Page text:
The AED electrode pads must be placed directly on clean, dry skin.  If the chest is hairy it may prevent good adhesion of the electrode pads.  If there is a lot of hair you must quickly shave them.  If the chest is wet or oily, quickly dry it.  Please note – only the areas where the pads are to be placed must be shaved or dried.

Can AEDs be used to treat a heart attack or chest pain?
No, AEDs should only be placed on someone that is in cardiac arrest.  This means they are basically dead, they are not breathing.  Placing an AED on a live person will only increase their anxiety with no benefit.

After I successfully defibrillate the patient and they are breathing should I keep the AED on the patient?
Yes.  Keep the pads in place and the AED turned on until Emergency Medical Personnel take over patient care.  The patient is still at risk of going back into cardiac arrest.  The AED will continue to monitor them.

Are there different types of AEDs?
There are several manufacturers of AEDs and all operate in a similar manner.  The analogy I give my students is Ford vs. General Motors.  If you know how to drive a Ford you are also able to drive a GM vehicle.  

AED - Automated External Defibrillator Inspections, Service and AED Supplies.
We also inspect and service AEDs.  We sell AED Batteries, AED electrode pads, AED ready kits, AED travel cases and more.  Please call us for all of your AED needs.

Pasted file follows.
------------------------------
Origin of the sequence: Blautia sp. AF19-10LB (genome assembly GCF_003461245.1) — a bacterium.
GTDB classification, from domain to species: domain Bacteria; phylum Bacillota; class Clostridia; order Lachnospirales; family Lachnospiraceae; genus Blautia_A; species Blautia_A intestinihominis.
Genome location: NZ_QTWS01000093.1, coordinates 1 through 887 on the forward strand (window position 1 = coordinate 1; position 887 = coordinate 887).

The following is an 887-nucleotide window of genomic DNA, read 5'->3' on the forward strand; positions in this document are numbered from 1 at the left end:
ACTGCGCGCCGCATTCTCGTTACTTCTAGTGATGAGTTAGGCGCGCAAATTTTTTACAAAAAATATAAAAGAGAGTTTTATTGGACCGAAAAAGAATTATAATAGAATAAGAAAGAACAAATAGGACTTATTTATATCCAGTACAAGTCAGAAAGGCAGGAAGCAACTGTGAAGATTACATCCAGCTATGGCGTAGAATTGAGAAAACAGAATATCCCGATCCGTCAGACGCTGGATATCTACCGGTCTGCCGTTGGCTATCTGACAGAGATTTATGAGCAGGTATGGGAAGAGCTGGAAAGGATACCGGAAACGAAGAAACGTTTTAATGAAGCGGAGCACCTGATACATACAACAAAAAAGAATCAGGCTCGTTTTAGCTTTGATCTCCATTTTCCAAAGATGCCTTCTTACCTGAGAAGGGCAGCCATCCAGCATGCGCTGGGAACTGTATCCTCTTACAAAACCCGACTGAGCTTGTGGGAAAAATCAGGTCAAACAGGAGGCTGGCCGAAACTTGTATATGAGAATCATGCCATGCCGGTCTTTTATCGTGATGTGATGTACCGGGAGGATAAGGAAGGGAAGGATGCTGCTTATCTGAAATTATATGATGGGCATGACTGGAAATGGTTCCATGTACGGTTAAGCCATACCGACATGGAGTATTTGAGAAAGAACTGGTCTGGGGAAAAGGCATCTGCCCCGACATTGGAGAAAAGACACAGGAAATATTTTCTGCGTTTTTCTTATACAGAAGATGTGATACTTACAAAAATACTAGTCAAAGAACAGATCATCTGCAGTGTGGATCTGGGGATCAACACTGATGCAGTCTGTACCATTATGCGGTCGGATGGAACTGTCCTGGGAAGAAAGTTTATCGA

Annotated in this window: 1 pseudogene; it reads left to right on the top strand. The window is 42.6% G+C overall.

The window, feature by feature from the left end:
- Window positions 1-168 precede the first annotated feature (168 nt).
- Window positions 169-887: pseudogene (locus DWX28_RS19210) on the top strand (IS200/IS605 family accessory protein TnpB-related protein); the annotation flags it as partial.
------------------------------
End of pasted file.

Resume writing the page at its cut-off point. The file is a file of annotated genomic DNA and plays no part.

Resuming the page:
Cardiac Science Powerheart® AED G3, FirstSave
Defibtech Lifeline
Medtronic Physio Control Lifepak CR Plus and LP Express 
Philips Onsite, Philips HeartStart, Philips FR2, Philips FRX
HeartSine Samaritan
Welch Allyn

Already own an AED and need a new AED battery or electrode pads.  We sell AED batteries and AED electrodes pads for you AED. Medtronic Physio Control CR Plus Charge-Pak 3201616-002 * Medronic Physi Control Battery Pak 3005380-026 * Cardiac Science Powerheart G3 Battery 9146-001 * Powerheart Adult Pads 9131-001 * Heartsine Samaritan Battery and Pad (PadPak) Pad-Pak-01 * Defibtech Lifeline AED Battery DCF-200 * Defibtech AED Adult Pads Electrodes DDP-100, * Philips OnSite Adult Smart Pads M5071A * OnSite Pediatric/Child Smart Pads M5072A * Philips OnSite frx Standard Battery M5070A * Philips FRX Smart Pads II 989803139261 * Philips FR2 Adult Defibrillator Pads 989803158211 * Zoll AED Plus CPR-D Padz 8900-0800-01 * Zoll AED Plus Pedi-Padz II 8900-0810-01 * Welch Allyn